12. Riley - reply

    Thank You so much

  13. Rick - reply

    You’d think after the public relations disaster of the Dr. George Rekers scandal in 2010, conservatives would reconsider their promotion of “ex-gay” therapy. But to appropriate what Samuel Johnson said about a second marriage, ex-gayism represents the triumph of hope over experience.

  14. auggie - reply

    Okay, so because there’s such a thing as a hypocrite, therefore people shouldn’t get to make their own medical decisions. Gotcha.

  15. MiriamGrossman - reply

    Auggie, I don’t understand your comment. Please explain.

  16. ANTONS - reply

    Of course if a person is desperate to stop “being gay”, and he truly believes ha can do that, why should you discourage him. Sublimation is possible and, most possibly, he could manage living his life without entering into relationships with men. May be he even could marry (there are so many marriages, which are not based on sexual attraction). Or become an abstinent. But WHY do you call it reparative therapy?!

    • MiriamGrossman - reply

      Hi Antons, I am just using the term used by the mental health community. I don’t like it either.

  17. ANTONS - reply

    But isn’t it misleading? Reparative therapy (range of treatments that aim to change sexual orientation from homosexual to heterosexual) is considered to be harmful because it is fraud. I don’t believe it can be effective, and as far as I know there are no any evidence, that sexual orientation can truly be changed as a result of “therapy”. AND it sounds offensive.

    In the same time I agree that sublimation can be achieved, may be in some cases it can explain seemingly positive results (temporary or permanent) of so called reparative therapy. No problems with that. If someone wants to stop suffering from desires which are dissonant with their understanding, they should be helped, probably. But is it called reparative therapy and is it illegal?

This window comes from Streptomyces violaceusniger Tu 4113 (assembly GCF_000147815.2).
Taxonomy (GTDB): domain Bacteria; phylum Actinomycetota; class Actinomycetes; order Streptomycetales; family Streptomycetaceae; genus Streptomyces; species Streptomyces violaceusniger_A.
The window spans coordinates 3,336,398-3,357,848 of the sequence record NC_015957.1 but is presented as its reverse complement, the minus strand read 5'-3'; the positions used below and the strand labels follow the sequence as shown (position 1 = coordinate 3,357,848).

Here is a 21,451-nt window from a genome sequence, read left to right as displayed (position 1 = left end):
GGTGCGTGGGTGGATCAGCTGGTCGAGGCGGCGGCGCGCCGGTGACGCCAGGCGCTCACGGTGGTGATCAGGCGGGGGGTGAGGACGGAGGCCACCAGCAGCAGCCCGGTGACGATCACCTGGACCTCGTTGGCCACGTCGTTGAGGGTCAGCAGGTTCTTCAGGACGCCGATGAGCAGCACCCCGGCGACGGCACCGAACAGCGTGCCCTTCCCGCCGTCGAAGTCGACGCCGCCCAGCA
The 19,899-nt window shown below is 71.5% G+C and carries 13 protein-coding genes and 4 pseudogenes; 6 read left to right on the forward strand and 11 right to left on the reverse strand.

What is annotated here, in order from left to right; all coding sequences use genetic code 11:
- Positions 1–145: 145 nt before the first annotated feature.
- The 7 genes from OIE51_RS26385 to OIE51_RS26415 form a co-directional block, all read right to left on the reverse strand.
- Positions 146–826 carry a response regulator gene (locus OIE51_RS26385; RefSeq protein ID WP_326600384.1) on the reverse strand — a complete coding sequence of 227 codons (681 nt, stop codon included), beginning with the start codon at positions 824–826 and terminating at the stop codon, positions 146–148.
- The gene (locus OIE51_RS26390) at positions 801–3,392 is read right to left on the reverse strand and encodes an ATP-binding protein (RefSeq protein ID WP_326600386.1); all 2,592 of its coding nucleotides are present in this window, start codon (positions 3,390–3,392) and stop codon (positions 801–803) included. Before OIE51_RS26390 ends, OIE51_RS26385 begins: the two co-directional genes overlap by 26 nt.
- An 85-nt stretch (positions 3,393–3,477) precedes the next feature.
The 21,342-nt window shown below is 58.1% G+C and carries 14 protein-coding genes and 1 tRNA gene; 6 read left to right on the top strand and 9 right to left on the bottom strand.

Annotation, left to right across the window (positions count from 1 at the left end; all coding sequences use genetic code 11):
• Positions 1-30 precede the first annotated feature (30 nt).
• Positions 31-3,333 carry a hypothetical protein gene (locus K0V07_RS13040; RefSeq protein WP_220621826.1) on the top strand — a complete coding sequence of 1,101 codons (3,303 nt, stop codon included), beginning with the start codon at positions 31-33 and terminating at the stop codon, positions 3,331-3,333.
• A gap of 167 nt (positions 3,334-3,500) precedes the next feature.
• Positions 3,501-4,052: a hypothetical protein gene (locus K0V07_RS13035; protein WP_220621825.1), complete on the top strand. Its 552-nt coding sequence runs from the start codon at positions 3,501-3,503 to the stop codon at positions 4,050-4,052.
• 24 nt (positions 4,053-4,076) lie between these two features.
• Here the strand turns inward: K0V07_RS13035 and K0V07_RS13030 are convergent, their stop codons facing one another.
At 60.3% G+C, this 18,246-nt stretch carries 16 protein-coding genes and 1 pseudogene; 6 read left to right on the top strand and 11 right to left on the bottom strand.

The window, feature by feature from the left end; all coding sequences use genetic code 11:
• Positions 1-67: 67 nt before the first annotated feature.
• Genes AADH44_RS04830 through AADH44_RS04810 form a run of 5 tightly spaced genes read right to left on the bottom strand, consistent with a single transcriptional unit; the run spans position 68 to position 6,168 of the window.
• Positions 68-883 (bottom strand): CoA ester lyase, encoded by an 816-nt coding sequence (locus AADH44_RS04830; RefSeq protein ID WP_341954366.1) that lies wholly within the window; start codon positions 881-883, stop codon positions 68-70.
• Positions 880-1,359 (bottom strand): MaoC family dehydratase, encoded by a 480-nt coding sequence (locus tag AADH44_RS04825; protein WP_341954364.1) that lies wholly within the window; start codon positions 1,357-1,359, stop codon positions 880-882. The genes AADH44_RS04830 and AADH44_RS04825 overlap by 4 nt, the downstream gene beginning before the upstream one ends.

Do you agree? Or I have no idea about what is happening in the mental helath community in the US? (I am Latvian living in Spain)

    • MiriamGrossman - reply

      Hi Antons, thank you for writing. Like I said in an earlier reply, I don’t really like the term reparative therapy either. But please know that it can be helpful, indeed very helpful, for some people. There is an entire community of ex-gays, as they call themselves. In my book you’re. Teaching My Child WHAT?, I describe meeting some of these people, and their stories. It’s not just sublimation, it is real change, as they go thru the therapy and gain insight to themselves and their relationships. It is hard work, and you need to be highly motivated, and to stick with it. But this is true for most therapies in which people are working on changing themselves. Please check out http://www.narth.com for more information. Thank you for reading my blog and for your good questions.

  18. C. Brown - reply

    As soon as I read this, it reminded me of being overweight. At least according to one theory, one’s weight is set genetically. Yet there is huge societal pressure to be thin. Almost no one would advocate not exercising and going on a diet, yet would be horrified if one recommended actively trying to change one’s sexual orientation. In any case, with obesity rates climbing in the US, the billions of dollars spent seem to disprove that weight loss is really a choice, either.

    The other thing that came to mind was addiction to porn. It’s not illegal to be addicted to porn and, given our society’s almost constant sexual inundation, it seems to be all but condoned. Yet it seems to me that no one would object to someone asking for help in getting treated, no matter what the success rate was.

    Bravo to you, Miriam, for being brave and for giving your client what he asked for.